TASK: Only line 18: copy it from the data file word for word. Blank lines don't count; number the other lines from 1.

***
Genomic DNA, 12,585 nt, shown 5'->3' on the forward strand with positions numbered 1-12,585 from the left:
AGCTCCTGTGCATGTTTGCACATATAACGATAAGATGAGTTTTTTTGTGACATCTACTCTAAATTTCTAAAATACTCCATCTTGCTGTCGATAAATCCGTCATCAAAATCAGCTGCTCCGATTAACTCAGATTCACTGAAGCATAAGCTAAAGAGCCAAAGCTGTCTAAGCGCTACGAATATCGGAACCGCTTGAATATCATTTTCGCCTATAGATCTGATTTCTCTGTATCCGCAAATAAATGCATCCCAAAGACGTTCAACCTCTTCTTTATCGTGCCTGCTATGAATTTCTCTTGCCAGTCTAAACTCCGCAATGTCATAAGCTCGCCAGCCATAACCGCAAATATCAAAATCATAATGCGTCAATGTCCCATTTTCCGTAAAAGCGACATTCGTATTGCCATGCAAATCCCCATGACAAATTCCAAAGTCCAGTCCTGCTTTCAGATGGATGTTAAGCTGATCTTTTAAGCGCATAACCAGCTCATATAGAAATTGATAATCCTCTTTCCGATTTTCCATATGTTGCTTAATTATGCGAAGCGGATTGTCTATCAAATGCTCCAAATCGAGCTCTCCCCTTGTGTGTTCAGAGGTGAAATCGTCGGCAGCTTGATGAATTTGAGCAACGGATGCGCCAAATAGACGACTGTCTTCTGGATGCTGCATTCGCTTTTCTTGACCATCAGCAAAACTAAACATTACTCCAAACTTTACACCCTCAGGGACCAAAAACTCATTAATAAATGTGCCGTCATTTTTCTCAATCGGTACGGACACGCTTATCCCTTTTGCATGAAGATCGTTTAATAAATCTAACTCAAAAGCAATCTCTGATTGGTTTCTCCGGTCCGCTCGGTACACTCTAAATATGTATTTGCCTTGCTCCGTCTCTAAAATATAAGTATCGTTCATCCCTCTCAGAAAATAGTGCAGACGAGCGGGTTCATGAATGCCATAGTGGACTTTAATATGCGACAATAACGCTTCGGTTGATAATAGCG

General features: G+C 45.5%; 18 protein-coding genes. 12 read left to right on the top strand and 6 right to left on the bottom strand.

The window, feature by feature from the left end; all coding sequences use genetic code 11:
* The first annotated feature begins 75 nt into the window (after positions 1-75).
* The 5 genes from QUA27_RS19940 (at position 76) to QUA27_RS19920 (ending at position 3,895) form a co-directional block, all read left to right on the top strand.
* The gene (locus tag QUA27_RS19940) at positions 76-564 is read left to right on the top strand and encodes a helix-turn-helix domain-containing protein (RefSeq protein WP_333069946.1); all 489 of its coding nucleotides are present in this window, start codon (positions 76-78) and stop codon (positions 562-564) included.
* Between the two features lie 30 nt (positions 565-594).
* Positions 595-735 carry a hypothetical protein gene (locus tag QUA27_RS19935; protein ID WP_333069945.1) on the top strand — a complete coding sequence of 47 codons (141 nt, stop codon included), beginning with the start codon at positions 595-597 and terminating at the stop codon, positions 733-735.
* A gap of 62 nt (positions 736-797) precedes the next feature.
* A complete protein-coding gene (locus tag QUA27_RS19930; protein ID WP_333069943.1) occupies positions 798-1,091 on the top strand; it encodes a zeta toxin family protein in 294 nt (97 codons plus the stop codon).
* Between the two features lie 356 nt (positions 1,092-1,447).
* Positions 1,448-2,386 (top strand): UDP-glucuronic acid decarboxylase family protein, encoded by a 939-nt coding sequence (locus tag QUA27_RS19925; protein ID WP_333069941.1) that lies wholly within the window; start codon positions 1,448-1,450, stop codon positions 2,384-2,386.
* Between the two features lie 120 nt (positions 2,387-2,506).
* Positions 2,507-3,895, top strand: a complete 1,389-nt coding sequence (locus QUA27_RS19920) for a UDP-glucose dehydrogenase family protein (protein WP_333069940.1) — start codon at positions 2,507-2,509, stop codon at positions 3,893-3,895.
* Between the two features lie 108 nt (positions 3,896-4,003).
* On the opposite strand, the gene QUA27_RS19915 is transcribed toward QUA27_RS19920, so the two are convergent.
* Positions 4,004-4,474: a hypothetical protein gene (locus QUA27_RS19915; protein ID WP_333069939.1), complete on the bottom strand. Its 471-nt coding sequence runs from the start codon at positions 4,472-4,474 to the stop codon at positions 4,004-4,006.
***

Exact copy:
* Positions 4,004-4,474: a hypothetical protein gene (locus QUA27_RS19915; protein ID WP_333069939.1), complete on the bottom strand. Its 471-nt coding sequence runs from the start codon at positions 4,472-4,474 to the stop codon at positions 4,004-4,006.